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There Is No Healthy Tan

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There Is No Healthy Tan

Before we know it school will be out and we’ll be playing with the kids at parks, pools, and all sorts of great outdoor attractions around Huntsville.

Since May is Melanoma Awareness Month, this seems like a good time to throw some sun safety facts out there so we’re all prepared for summer fun and can avoid the pain and danger of sunburns.

With two young redheads I am especially conscious of sun exposure, but that awareness also has some deep roots for me.

We are inundated by pictures of gorgeous bronze-skinned models with exotic looks and are made to think that we too need to worship the sun god. The truth is, there is no healthy tan.

In the summer of 2010 I spent countless hours in the sun running, cycling and swimming as I was training for my first triathlon. I always wore sunscreen (thank you Mom for instilling that habit in me!) and I just happened to have my annual dermatology check-up scheduled at the end of July. I’d had plenty of moles removed over the years and didn’t think much about the few my doctor removed at that check-up…until his nurse called a week later saying he needed to see me. Suddenly the doctor who takes months to get in to see wanted me in his office in an hour. Yikes! Good news was surely not in store.


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I was diagnosed with Melanoma, the mostly deadly form of skin cancer. Sitting there in the doctor’s office with my 4 year old and baby talking about options for surgery was nothing short of surreal. I was 31 and the C word had just dropped in my lap like a bowling ball.

Fortunately, my cancer had been caught very early, it had not spread, and with one surgery I was given a clean bill of health. I missed that first triathlon I’d been training for. I sat in bed on race day with a leg full of stitches and cried my eyes out. The one thing I’d done just for ME since becoming a mom had been snatched away from me. Then 4 days after getting my stitches out, I completed my first TRI. Crossing that finish line unburdened me from my pity party. I was healed. I would race again. Above all, I would see my boys grow up.

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Sunscreen? Check. Hat? Check. Cover up? Check. Adorable boys? DOUBLE CHECK!

I don’t want to wear the “survivor” badge. That is for those who fought the hard fight. I just got lucky. Instead, I have taken it as my personal mission to spread the word about the dangers of skin cancer and encourage everyone to protect themselves and their children from the sun. The statistics on melanoma are quite staggering, and have worsened in recent years, particularly for juvenile cases. Every eight minutes someone is diagnosed with melanoma, and every hour of every day someone dies from the disease. If that’s not reason enough to slather on some SPF, I don’t know what is!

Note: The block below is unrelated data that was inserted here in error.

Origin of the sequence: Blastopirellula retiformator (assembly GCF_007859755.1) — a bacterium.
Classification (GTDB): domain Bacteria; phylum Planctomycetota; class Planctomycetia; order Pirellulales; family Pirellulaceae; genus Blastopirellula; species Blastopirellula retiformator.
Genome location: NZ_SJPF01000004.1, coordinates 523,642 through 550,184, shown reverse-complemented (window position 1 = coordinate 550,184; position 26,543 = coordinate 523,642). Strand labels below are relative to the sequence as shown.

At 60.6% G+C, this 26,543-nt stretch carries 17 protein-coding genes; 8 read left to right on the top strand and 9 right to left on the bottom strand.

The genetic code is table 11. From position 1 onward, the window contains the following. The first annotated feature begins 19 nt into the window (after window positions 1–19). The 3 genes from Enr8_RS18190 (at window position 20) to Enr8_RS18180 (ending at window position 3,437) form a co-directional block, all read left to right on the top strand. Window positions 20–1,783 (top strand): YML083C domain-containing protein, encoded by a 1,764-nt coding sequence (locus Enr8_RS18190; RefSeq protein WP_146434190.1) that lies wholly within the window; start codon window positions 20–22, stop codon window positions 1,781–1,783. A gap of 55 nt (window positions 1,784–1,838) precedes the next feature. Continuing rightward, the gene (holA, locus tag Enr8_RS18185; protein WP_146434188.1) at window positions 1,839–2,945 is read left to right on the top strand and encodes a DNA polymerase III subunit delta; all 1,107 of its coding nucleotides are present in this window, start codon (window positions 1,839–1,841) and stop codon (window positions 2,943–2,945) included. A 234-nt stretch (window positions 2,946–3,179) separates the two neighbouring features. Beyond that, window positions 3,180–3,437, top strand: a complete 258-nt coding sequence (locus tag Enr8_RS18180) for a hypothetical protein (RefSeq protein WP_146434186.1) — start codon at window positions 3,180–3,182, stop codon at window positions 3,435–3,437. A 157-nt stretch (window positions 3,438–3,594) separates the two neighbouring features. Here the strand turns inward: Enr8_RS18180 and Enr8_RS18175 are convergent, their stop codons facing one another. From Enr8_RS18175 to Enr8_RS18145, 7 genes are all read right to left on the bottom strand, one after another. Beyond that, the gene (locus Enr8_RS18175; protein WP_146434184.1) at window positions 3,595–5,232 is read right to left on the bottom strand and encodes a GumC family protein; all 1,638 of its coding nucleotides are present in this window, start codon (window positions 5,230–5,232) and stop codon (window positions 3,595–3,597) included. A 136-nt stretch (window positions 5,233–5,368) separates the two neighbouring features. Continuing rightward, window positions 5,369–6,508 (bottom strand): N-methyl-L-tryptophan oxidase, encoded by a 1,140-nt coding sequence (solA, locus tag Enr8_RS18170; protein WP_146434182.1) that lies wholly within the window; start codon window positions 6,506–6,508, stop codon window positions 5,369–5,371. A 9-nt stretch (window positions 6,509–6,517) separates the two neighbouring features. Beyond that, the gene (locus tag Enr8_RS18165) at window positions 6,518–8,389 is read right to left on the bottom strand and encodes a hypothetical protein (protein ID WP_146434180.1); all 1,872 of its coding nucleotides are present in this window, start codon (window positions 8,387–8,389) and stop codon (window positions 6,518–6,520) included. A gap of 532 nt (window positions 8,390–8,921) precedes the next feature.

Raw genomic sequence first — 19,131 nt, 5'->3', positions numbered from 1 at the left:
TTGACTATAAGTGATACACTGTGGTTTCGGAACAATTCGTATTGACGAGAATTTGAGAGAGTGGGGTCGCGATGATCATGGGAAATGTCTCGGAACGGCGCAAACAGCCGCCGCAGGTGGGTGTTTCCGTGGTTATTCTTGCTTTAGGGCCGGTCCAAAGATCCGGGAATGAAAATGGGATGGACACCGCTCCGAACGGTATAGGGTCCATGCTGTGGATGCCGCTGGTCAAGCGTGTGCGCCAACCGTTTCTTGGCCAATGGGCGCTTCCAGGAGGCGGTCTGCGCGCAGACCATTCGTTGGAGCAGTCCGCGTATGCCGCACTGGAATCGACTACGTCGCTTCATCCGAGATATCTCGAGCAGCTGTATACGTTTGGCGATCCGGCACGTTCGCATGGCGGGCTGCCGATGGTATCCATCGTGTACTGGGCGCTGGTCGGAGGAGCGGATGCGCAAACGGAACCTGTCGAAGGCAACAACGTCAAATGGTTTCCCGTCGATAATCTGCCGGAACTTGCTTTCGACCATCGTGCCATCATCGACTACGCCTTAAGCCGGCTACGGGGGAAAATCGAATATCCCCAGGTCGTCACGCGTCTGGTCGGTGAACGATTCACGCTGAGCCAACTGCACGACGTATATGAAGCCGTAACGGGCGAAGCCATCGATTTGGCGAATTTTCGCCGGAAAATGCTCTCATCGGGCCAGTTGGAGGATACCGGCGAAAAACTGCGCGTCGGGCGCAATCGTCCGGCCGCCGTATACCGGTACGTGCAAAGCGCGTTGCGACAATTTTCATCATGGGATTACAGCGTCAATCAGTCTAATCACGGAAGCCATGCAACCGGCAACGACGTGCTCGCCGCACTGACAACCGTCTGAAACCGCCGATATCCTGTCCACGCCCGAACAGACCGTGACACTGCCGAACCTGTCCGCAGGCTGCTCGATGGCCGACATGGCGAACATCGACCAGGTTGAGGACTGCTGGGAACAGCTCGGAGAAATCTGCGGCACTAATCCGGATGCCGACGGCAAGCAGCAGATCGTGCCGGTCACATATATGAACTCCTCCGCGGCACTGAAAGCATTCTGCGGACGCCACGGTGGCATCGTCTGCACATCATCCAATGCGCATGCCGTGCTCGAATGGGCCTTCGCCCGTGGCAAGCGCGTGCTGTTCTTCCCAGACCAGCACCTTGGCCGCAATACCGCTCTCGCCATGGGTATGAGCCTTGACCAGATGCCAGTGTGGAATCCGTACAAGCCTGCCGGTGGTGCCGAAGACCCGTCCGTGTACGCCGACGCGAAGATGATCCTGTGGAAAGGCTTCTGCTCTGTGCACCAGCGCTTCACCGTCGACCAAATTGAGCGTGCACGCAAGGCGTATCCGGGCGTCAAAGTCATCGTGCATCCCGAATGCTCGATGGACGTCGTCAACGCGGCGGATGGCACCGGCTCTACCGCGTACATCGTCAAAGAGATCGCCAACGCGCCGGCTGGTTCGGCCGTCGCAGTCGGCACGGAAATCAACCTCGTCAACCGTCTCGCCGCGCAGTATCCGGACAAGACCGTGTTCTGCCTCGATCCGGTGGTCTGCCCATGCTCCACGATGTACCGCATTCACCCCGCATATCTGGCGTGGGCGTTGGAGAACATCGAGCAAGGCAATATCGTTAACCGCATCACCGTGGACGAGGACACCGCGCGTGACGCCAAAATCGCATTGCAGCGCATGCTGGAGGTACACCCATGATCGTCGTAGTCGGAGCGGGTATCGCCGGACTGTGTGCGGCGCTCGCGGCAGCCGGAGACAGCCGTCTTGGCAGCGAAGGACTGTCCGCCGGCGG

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The best way to prevent skin cancer is by protecting yourself from the sun.

  • Seek shade when possible.
  • Cover up with light clothing and a wide-brimmed hat. Wear sunglasses to protect you eyes, yes – they too are susceptible to melanoma.
  • WEAR SUNSCREEN! Apply a minimum of SPF 30 with UVA/UVB protection every time you are out in the sun. Reapply every 2 hours or after swimming or sweating.
  • Avoid tanning beds like the plague.
  • Be vigilant about protecting your kids. Just one blistering sunburn at a young age doubles the chance of developing melanoma later in life.

Give yourself a frequent once-over.

Learning to check your own skin and look for changes is important as well and can increase your chances of catching melanoma early. There is a handy little mnemonic for self-checks that you can follow. Since everyone should be doing their monthly breast self exams, take an extra few minutes to look over your skin and keep an eye out for the ABCDE’s of melanoma.

  • A is for Asymmetrical Shape. Melanoma typically has an irregular shape. Harmless moles are usually symmetrical.
  • B is for border. Normal moles usually have a smooth, even border. Melanoma often has an irregular border that is difficult to define.
  • C is for color. An uneven distribution of color, or the presence of more than one color can be a warning sign of melanoma. My mole that had gone rogue was light brown with a speck like a coffee ground.